The 2005 Jeep Wrangler classifies as a subcompact, four-wheel-drive SUV and off-road vehicle manufactured by Chrysler and sold under the company’s Jeep marquee. The Wrangler’s history can be traced back to the iconic World War II Jeep, the Willys civilian Jeep, or CJ. The CJ began production in the 1950s, but the first instance of the Wrangler nameplate being used can be traced to the Jeep YJ, the second generation that replaced the CJ in 1987 after the latter suffered years of slow sales. The 2005 Jeep Wrangler now belongs to the third generation and therefore receives the TJ designation.
Body Styles: two-door convertible, two-door truck
Engines: 4.0-liter six-cylinder, 2.4-liter four-cylinder
Transmissions: six-speed manual, four-speed automatic
Models: Jeep Wrangler SE, Jeep Wrangler X, Jeep Wrangler Sport, Jeep Wrangler Unlimited, Jeep Wrangler Rubicon, Jeep Wrangler Unlimited Rubicon
The 2005 Jeep Wrangler offers a new trim, called the Rubicon. Moreover, all Wranglers from this model year get a new six-speed manual gearbox, with the older five-speed gearbox phasing out. The addition of the Rubicon version comes with the dropping of the Sahara version. Apart from these minor changes, the 2005 Jeep Wrangler remains largely unchanged.
The 2005 Jeep Wrangler retains the classic styling seen in its ancestors. The upright vertical grille recalls the Word War II Wrangler, and the windshield and convertible soft top can be folded down, just like in the old Wranglers. Other classic design cues include the half-steel doors with zip-out plastic side windows. Simply put, the 2005 Jeep Wrangler offers the same rugged appearance that has been its hallmark since its introduction. While some people might call the design outdated, truthfully the Wrangler’s design makes it unique and sought after.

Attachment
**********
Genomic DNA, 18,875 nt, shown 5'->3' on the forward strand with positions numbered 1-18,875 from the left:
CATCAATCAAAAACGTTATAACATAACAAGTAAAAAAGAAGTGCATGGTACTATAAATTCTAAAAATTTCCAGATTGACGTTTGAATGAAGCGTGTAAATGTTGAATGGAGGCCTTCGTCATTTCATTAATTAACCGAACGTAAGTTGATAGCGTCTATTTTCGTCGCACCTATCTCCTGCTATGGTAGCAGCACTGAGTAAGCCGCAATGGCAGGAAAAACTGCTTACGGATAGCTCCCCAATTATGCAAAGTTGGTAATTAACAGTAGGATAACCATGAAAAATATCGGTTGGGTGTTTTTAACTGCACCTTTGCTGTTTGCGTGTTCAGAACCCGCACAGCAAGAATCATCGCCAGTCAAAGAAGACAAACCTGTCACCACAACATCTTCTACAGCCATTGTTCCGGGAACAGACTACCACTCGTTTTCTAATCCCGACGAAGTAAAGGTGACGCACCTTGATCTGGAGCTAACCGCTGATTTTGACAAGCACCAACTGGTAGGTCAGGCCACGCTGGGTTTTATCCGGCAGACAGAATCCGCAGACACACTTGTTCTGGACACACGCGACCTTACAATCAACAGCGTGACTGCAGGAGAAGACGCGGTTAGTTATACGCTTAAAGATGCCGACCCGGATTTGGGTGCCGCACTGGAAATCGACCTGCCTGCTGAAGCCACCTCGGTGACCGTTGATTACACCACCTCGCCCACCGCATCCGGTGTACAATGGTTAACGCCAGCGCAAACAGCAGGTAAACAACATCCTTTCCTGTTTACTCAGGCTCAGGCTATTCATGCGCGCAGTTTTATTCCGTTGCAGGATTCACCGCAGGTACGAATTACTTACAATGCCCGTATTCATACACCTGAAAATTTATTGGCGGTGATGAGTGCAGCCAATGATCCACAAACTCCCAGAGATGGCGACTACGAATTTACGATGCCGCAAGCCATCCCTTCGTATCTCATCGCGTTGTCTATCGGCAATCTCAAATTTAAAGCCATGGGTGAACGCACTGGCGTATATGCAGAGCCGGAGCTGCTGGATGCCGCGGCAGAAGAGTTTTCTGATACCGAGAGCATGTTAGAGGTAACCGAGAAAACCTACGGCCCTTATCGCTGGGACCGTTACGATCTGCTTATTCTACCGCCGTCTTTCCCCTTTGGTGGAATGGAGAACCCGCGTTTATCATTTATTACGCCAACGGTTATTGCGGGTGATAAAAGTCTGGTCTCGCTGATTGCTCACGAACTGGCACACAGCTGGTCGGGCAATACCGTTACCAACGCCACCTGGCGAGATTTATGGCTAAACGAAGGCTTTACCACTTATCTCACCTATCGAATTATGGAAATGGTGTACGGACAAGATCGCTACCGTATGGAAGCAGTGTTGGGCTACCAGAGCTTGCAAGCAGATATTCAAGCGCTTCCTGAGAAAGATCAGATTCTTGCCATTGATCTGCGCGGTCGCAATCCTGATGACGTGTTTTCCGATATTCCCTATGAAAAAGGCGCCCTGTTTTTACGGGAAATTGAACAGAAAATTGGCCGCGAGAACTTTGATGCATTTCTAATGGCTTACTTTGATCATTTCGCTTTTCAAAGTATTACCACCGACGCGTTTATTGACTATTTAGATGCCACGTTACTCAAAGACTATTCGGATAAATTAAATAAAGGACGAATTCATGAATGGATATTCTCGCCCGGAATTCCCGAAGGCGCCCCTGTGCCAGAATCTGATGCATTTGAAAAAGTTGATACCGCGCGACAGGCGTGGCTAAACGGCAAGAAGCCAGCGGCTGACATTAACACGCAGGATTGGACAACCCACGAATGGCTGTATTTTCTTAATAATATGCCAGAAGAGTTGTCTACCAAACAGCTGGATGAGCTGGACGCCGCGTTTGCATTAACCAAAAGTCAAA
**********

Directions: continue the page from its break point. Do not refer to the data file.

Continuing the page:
The soft top of the 2005 Jeep Wrangler uses a four-ply design and provides the standard version of the vehicle. A hardtop version also remains available as an option, along with full steel doors and roll-up side windows. This particular version gives the Wrangler a more civilized look. The 2005 Wrangler also comes in its regular size and an extended Unlimited size, which measures 15 inches longer.
The 2005 Jeep Wrangler uses bucket seats in front and a split-folding bench in the rear. The Add-A-Trunk option adds a lockable storage space in the cargo section that comes fitted with thumbscrews for sliding forward and removing easily. Elbowroom in font seems like just enough for comfort, but the Wrangler offers ample headroom. The bucket seats feel supportive and firm, although they may be too low for short drivers. Entry and exit can be a problem since it requires a big step over the doorsill. The rear bench proves wide enough for two average adults to sit without touching shoulders, but the seat does not feel too comfortable and knee room remains sparse. With the 2005 Jeep Wrangler Unlimited, legroom only gets a little better. Of course, entry and exit proves difficult at the rear as well.
Performance & Handling
Except for the Wrangler SE, all Jeep Wrangler models get a 4.0-liter, six-cylinder engine that delivers 190 horsepower. The 2005 Jeep Wrangler SE gets a 2.4-liter four-cylinder that generates 147 horsepower, although the 4.0-liter engine remains available as an option. Irrespective of the engine under the hood, the Wrangler comes with a six-speed manual gearbox as a standard feature and a four-speed automatic transmission as an option. The four-cylinder engine is a smooth worker and provides acceleration adequate for decent passing and merging response, even though it suffers from a sluggish start.
The six-cylinder engine seems preferable because of its decent acceleration, even though it sounds noisier than the four-cylinder. Nevertheless, Jeep enthusiasts understand the level of refinement that has been added over the years to the Wrangler. The 2005 Jeep Wrangler feels quick and nimble off and on the road when compared to its previous models. Of course, it goes without saying that the Wrangler offers a lot of fun to drive, even though it gets a little noisy.
The 2005 Jeep Wrangler comes with anti-lock brakes as an option, but only for the Sport. Side-impact airbags remain absent from all models. Nevertheless, the Wrangler gets four out of five stars in terms of driver and passenger safety during frontal-impact collision tests conducted by the NHTSA.
EPA Fuel Economy
Jeep Wrangler 2.4-liter: 16/20 mpg city/highway
Jeep Wrangler 4.0-liter: 13/17 mpg city/highway
- Very low cost
- Lots of fun to drive
- Classic Jeep styling
- Excellent off-roading abilities
You Won't Like
- Difficult to use the soft top
- Difficult to get in and out
- Bouncy ride on smooth roads
- Slow steering response
Rugged dependability from a classic brand.
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